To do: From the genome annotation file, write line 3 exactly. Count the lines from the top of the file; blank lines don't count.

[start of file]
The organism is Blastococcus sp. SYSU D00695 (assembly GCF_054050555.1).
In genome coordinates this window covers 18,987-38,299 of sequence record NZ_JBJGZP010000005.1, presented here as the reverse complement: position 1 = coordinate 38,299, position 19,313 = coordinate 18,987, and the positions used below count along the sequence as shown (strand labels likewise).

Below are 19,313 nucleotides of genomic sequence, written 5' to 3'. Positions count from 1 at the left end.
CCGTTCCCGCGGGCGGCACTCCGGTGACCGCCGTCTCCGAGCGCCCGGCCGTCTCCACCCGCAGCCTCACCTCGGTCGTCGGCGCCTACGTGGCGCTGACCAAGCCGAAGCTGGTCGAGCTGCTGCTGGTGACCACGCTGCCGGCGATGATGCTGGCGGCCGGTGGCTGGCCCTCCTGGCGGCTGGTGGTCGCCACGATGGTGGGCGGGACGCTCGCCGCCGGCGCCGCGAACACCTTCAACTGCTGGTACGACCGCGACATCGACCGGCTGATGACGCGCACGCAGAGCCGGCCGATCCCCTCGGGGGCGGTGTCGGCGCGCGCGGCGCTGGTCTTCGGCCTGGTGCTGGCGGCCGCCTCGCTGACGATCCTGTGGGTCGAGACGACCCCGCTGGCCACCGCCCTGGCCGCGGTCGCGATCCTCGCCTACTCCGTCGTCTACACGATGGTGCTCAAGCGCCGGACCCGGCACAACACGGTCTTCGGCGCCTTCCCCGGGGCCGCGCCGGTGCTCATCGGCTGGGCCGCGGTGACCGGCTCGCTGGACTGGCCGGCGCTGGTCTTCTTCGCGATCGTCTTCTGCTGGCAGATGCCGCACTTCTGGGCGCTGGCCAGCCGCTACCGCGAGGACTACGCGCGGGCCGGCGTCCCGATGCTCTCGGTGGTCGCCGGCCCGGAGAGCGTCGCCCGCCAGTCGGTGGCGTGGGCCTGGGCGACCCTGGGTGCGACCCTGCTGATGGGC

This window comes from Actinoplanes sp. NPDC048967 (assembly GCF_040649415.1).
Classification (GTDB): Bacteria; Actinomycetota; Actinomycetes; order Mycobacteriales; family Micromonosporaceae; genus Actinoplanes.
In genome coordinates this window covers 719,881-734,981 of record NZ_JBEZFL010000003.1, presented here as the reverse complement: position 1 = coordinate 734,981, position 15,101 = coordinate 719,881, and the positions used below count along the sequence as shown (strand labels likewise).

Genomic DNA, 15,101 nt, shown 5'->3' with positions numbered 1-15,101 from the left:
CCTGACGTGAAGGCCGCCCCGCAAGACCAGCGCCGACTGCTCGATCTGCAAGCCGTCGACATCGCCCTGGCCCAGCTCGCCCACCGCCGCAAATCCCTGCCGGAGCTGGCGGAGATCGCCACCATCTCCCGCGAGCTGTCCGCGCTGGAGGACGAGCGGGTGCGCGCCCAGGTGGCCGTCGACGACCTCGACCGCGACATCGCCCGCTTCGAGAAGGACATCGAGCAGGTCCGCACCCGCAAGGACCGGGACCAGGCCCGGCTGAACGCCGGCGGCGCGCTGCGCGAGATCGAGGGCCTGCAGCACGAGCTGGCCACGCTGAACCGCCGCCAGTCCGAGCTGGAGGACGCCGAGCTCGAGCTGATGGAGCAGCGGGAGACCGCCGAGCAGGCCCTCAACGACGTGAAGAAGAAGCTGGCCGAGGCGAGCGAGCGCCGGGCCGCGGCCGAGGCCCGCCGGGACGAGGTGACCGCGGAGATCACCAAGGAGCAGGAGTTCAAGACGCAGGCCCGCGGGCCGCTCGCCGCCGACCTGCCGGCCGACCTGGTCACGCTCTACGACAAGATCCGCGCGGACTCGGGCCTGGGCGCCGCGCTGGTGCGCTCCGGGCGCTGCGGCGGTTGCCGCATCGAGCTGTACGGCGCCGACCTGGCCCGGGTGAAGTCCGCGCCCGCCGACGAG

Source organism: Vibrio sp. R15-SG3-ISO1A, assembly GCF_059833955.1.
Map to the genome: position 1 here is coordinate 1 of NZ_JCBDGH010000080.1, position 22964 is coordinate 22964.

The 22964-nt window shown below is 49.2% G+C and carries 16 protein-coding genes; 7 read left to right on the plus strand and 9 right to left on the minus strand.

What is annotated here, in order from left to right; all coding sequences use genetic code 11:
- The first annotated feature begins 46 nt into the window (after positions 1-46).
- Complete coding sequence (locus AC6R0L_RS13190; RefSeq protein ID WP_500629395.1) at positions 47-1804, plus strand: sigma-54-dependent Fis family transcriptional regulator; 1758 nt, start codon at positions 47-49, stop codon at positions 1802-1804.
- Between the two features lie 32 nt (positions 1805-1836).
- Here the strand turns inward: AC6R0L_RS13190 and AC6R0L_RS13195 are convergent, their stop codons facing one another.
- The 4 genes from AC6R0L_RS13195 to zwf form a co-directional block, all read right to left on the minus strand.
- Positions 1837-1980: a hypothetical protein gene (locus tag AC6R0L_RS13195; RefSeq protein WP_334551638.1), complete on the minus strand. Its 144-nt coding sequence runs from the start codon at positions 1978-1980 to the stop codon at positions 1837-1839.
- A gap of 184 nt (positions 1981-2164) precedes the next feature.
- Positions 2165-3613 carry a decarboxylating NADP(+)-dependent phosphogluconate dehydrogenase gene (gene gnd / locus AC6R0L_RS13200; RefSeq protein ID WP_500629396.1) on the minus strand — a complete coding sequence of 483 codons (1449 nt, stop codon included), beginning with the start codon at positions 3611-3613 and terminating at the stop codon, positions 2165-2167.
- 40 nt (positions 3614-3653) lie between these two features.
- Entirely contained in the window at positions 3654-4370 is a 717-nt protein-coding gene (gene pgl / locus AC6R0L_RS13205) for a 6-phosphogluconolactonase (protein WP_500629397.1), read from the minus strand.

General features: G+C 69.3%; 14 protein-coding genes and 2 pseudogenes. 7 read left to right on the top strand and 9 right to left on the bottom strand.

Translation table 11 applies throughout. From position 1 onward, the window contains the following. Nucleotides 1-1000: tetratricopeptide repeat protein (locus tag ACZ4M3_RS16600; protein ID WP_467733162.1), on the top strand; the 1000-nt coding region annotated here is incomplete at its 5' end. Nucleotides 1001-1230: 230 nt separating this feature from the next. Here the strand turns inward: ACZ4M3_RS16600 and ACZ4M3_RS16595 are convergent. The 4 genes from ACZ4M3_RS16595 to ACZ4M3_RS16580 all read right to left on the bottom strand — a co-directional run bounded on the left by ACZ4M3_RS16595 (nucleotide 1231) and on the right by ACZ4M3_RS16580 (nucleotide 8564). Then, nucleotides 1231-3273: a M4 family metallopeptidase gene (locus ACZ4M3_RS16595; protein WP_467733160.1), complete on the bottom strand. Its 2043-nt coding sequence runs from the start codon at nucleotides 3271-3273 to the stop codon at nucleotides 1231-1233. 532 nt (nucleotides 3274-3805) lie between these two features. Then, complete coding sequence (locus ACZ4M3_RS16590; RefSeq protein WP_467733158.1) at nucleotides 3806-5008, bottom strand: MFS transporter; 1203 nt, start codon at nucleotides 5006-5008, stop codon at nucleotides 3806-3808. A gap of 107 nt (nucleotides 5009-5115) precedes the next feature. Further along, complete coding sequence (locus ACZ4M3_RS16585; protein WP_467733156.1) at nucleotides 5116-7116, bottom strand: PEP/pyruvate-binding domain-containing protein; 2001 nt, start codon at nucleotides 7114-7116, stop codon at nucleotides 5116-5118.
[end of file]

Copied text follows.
Below are 19,313 nucleotides of genomic sequence, written 5' to 3'. Positions count from 1 at the left end.